As with the standard LP model, the Government envisages that most decisions requiring investor consent would be taken only with the agreement of CfEL and a majority of private investors. CfEL will wish to have the right to remove the general partner (or to require an individual member of the general partner to cease their involvement in the management of the ECF) where the investment policy or other terms of the partnership agreement are breached, or where the general partner otherwise acts fraudulently, negligently or criminally.

 

The Government will also require a small number of additional protections in ECFs that are not being managed by an FSA-authorised person. The Government will wish to ensure that the checks that an FSA-authorised fund manager would normally conduct on investors, for example in relation to money laundering, are carried out. In addition, CfEL will only confirm its offer of funding where it believes that the investors in the ECF have the necessary experience and expertise to manage public funds responsibly. Similar due diligence checks will be applied to any investors who wish to join the ECF after first closing. However, CfEL‟s checks will be narrower in scope and purpose than those normally carried out by the FSA in their authorisation process, and should not be relied on by any other investors as a substitute for FSA authorisation.

 

(e) Interaction with the regulatory system

 

Following consultation7, the Government has made changes to the financial services regulatory system that enable an angel-managed ECF to exist without the need to have an FSA authorised operator and manager where certain conditions are met8. These conditions include:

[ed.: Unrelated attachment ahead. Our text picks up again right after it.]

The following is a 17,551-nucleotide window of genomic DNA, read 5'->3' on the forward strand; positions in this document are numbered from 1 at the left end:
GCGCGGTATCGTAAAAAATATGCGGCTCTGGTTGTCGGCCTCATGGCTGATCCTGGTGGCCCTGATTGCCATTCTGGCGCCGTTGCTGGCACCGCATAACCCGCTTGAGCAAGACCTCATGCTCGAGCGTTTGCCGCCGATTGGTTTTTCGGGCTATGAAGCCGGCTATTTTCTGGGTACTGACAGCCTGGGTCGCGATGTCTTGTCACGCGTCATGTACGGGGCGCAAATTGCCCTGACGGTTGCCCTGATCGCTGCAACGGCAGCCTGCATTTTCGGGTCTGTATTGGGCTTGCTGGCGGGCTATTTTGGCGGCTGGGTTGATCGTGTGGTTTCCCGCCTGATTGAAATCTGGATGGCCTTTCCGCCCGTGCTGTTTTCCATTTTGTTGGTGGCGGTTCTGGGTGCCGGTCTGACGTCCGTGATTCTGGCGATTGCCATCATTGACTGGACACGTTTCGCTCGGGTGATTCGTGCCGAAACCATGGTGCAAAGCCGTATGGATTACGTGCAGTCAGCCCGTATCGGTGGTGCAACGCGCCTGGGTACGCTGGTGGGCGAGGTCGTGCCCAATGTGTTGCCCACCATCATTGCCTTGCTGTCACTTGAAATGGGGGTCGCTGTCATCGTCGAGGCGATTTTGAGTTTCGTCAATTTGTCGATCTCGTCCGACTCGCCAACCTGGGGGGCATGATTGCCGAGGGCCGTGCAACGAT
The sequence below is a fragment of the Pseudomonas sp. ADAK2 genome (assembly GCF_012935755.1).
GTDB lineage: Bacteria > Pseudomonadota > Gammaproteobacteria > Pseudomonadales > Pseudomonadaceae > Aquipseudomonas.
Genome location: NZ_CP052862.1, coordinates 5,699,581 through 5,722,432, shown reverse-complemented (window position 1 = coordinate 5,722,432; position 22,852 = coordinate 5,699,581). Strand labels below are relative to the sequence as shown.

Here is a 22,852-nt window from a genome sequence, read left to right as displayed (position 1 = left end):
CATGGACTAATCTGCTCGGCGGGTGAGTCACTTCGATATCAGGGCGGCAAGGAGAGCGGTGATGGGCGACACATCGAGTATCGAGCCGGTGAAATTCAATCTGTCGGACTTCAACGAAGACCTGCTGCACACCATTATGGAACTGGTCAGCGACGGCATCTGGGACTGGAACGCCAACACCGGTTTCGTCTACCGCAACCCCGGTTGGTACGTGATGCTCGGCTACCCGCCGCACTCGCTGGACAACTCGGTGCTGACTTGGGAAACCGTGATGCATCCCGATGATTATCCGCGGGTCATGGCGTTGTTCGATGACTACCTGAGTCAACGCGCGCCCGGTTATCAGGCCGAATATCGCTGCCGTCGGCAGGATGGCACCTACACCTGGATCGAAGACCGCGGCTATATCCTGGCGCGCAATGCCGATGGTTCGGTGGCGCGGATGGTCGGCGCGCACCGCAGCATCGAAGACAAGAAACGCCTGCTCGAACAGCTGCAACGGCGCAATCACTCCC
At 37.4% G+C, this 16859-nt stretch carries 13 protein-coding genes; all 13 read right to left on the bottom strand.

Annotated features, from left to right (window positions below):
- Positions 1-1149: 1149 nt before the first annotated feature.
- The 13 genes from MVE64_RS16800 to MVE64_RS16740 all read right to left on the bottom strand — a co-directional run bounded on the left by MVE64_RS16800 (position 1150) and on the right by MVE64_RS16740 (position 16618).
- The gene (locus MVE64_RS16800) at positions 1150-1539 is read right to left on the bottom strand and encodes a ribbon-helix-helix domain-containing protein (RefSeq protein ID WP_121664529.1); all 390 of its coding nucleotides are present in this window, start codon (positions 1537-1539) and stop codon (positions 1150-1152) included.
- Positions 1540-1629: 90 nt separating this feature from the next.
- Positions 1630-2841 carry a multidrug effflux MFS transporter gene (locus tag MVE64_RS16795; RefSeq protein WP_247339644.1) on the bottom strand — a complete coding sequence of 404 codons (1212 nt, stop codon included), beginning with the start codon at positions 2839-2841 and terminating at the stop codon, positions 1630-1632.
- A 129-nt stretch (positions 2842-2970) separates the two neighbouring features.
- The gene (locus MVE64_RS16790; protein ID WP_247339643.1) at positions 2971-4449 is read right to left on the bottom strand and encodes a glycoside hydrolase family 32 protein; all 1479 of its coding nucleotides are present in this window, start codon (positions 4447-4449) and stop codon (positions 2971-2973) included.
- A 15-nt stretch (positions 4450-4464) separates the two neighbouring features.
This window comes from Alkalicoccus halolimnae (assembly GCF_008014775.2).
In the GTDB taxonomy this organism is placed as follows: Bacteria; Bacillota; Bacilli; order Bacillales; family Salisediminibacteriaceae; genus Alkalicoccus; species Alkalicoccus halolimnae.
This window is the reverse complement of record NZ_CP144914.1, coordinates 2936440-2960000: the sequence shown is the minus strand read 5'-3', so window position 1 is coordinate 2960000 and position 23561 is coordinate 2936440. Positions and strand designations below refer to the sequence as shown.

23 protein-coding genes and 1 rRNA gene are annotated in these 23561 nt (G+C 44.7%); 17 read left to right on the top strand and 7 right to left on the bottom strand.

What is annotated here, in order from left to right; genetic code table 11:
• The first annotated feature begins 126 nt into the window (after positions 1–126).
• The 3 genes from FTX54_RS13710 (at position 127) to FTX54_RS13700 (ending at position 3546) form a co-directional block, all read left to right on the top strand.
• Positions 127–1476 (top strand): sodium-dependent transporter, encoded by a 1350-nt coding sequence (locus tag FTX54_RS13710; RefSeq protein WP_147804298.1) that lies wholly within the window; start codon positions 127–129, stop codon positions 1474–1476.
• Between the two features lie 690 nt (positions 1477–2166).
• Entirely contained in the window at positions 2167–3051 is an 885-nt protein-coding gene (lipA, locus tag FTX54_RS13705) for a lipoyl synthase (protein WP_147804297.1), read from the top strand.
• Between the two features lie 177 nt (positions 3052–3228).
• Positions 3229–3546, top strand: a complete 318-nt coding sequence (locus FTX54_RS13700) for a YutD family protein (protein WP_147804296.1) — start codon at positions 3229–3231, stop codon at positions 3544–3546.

6 CfEL will act on behalf of the Government in exercising or choosing to exercise these rights.

7 www.hm-

 

treasury.gov.uk/consultations_and_legislation/business_angel/consult_businessangel_index.cfm 8 Under previous regulatory rules, the limited partnership would itself be an unregulated collective

investment scheme, and the general partner (as operator) would have had to be FSA - authorised.

 

Guidance for Prospective ECF Managers - 14

the private investors should all be certified „high net worth individuals‟ or „sophisticated investors‟, as defined in the Financial Promotion Order 2001, at the time they make their commitment to the ECF;

the private investors should all be members of the LLP general partner, or otherwise have the right to be actively involved in the management of the general partner; and

the private investors should all have signed statements to the effect that they understand (i) the risks involved in this type of investment; (ii) that the ECF will not be subject to FSA regulation and will not therefore be required to comply with FSA rules; and (iii) that investors will therefore not have recourse to the protections afforded by the financial services regulatory regime.

 

If and when the ECF is promoted to potential investors as an investment proposition, the Financial Promotion Order 2001 will be applicable where the promotion is carried out by a non-FSA-authorised person. This permits certain types of promotion to be made without the need for the promotion to be approved by an FSA-authorised person, including promotions made to certified high net worth individuals and certified sophisticated investors. Following consultation, the Government has made changes to improve the operation of the financial promotion regime by introducing self-certification for high net worth and sophisticated investors.

 

 

Guidance for Prospective ECF Managers - 15